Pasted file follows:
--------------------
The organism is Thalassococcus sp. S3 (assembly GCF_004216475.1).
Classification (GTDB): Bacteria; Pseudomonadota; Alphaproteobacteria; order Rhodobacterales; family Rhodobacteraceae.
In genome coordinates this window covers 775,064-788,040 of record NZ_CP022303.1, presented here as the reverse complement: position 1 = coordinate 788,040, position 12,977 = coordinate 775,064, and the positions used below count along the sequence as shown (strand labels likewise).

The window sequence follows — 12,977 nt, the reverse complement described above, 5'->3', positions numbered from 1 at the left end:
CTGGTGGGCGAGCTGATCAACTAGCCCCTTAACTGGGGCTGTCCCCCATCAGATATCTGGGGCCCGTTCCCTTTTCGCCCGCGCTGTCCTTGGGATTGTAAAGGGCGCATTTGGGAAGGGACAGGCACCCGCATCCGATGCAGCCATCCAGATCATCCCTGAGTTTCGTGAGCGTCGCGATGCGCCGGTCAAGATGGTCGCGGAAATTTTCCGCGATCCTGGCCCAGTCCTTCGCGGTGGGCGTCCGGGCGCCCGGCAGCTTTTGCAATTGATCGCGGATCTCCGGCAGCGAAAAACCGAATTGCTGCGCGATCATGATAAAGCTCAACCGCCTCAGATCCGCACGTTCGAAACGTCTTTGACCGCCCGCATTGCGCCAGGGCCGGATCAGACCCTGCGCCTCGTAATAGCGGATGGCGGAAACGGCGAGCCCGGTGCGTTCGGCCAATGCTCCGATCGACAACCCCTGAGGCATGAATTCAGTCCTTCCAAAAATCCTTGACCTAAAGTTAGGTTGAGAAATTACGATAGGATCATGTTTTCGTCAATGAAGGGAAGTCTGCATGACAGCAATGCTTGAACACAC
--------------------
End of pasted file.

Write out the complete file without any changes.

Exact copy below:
The organism is Thalassococcus sp. S3 (assembly GCF_004216475.1).
Classification (GTDB): Bacteria; Pseudomonadota; Alphaproteobacteria; order Rhodobacterales; family Rhodobacteraceae.
In genome coordinates this window covers 775,064-788,040 of record NZ_CP022303.1, presented here as the reverse complement: position 1 = coordinate 788,040, position 12,977 = coordinate 775,064, and the positions used below count along the sequence as shown (strand labels likewise).

The window sequence follows — 12,977 nt, the reverse complement described above, 5'->3', positions numbered from 1 at the left end:
CTGGTGGGCGAGCTGATCAACTAGCCCCTTAACTGGGGCTGTCCCCCATCAGATATCTGGGGCCCGTTCCCTTTTCGCCCGCGCTGTCCTTGGGATTGTAAAGGGCGCATTTGGGAAGGGACAGGCACCCGCATCCGATGCAGCCATCCAGATCATCCCTGAGTTTCGTGAGCGTCGCGATGCGCCGGTCAAGATGGTCGCGGAAATTTTCCGCGATCCTGGCCCAGTCCTTCGCGGTGGGCGTCCGGGCGCCCGGCAGCTTTTGCAATTGATCGCGGATCTCCGGCAGCGAAAAACCGAATTGCTGCGCGATCATGATAAAGCTCAACCGCCTCAGATCCGCACGTTCGAAACGTCTTTGACCGCCCGCATTGCGCCAGGGCCGGATCAGACCCTGCGCCTCGTAATAGCGGATGGCGGAAACGGCGAGCCCGGTGCGTTCGGCCAATGCTCCGATCGACAACCCCTGAGGCATGAATTCAGTCCTTCCAAAAATCCTTGACCTAAAGTTAGGTTGAGAAATTACGATAGGATCATGTTTTCGTCAATGAAGGGAAGTCTGCATGACAGCAATGCTTGAACACAC